Rebalancing competing values relating to the right to be forgotten and users’ rights: Toward a new conception of rights in the age of AI, IoT, and Robotics

Place: UBC Peter A. Allard School of Law Room 106 (1822 East Mall)
Date: March 29, Wednesday
Time: 12:30-13:30
By: Dr. Itsuko Yamaguchi (University of Tokyo)

Light refreshments will be served.


How would cutting-edge information technologies such as Artificial Intelligence (AI), Internet of Things (IoT), and Robotics impact on our daily lives, society, and legal systems? What should be done to deal with issues brought by such latest technologies? With using a comparative analysis of laws in Japan, EU, and US, this lecture focuses on two specific topics: the right to be forgotten mainly, and users’ rights in copyright law additionally, both of which seem to symbolize the growing need for a new conception of rights in times of rapid change and also for rebalancing of competing values and interests. In particular, this lecture argues that Japanese law often takes an intriguing eclectic position somewhat in-between the European and US laws through applying good old laws to solve newly emerged issues, as exemplified most recently by the Japanese Supreme Court’s ruling on January 31, 2017, which set the criteria for balancing competing interests to allow a preliminary injunction on search results for privacy protection but declined to do so in that particular case.

Short bio:

Itsuko Yamaguchi is Professor of Information Law and Policy and Vice Dean of Interfaculty Initiative in Information Studies, Graduate School of Interdisciplinary Information Studies, University of Tokyo. She was born in Japan in 1968. After studied media and information laws in master’s and doctoral programs, she was appointed as Research Associate, Institute of Socio-Information and Communication Studies, University of Tokyo in 1994. She was promoted to Associate Professor in 1998 and to Professor in 2012. Among her publications, the award-winning book based on her PhD thesis, “Joho-ho no Kozo [The Architecture of Information Law]” (University of Tokyo Press: 2010) , aimed to provide a theoretical basis for more comprehensive solutions to various information-related legal issues which crosscut traditional fields of law. She conducted one-year visiting research at Harvard Law School in 1999-2000, and at Oxford Intellectual Property Research Centre in 2007-2008. She taught an intensive course at Duke University School of Law as Visiting Professor in February-March, 2013.  She visited University of Michigan Law School as Michigan Grotius Research Scholar in September-November, 2016. Her faculty web page is:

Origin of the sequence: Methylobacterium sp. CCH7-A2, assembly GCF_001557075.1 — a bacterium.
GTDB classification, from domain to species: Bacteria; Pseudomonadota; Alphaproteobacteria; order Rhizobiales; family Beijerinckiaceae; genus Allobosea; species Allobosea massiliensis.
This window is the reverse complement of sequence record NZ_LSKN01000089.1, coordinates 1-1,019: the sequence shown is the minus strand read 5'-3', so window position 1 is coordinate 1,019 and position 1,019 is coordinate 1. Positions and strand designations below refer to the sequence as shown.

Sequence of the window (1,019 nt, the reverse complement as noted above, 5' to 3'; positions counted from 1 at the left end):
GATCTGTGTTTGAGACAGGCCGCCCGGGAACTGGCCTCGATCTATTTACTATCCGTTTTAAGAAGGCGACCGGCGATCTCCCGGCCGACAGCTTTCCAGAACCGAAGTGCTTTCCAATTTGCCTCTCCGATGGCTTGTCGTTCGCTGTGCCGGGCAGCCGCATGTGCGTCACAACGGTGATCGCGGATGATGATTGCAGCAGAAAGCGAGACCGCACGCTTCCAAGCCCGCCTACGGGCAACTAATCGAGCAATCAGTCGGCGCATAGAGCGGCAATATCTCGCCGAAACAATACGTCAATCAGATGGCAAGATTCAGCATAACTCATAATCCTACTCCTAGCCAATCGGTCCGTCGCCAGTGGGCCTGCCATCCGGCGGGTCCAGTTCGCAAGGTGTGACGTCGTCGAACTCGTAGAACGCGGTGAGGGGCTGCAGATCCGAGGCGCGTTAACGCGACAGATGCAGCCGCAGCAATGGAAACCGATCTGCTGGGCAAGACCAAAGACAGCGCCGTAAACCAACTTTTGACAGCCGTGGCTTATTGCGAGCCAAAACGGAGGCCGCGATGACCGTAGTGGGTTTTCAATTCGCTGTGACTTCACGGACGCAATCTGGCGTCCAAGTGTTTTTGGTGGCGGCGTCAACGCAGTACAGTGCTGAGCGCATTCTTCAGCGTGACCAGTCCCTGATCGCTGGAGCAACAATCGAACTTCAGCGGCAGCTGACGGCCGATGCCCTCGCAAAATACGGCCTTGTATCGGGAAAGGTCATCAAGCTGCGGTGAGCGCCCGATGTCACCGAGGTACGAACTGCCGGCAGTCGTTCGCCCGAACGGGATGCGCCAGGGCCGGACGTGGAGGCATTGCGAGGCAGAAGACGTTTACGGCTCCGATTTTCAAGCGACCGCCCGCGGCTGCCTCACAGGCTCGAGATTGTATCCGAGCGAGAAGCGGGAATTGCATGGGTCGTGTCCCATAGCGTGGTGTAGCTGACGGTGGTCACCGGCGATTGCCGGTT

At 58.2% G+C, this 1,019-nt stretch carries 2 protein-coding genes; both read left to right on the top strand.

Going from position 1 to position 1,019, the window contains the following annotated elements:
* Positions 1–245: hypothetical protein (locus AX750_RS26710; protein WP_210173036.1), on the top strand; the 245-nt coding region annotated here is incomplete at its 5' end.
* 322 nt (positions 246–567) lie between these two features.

See the poster.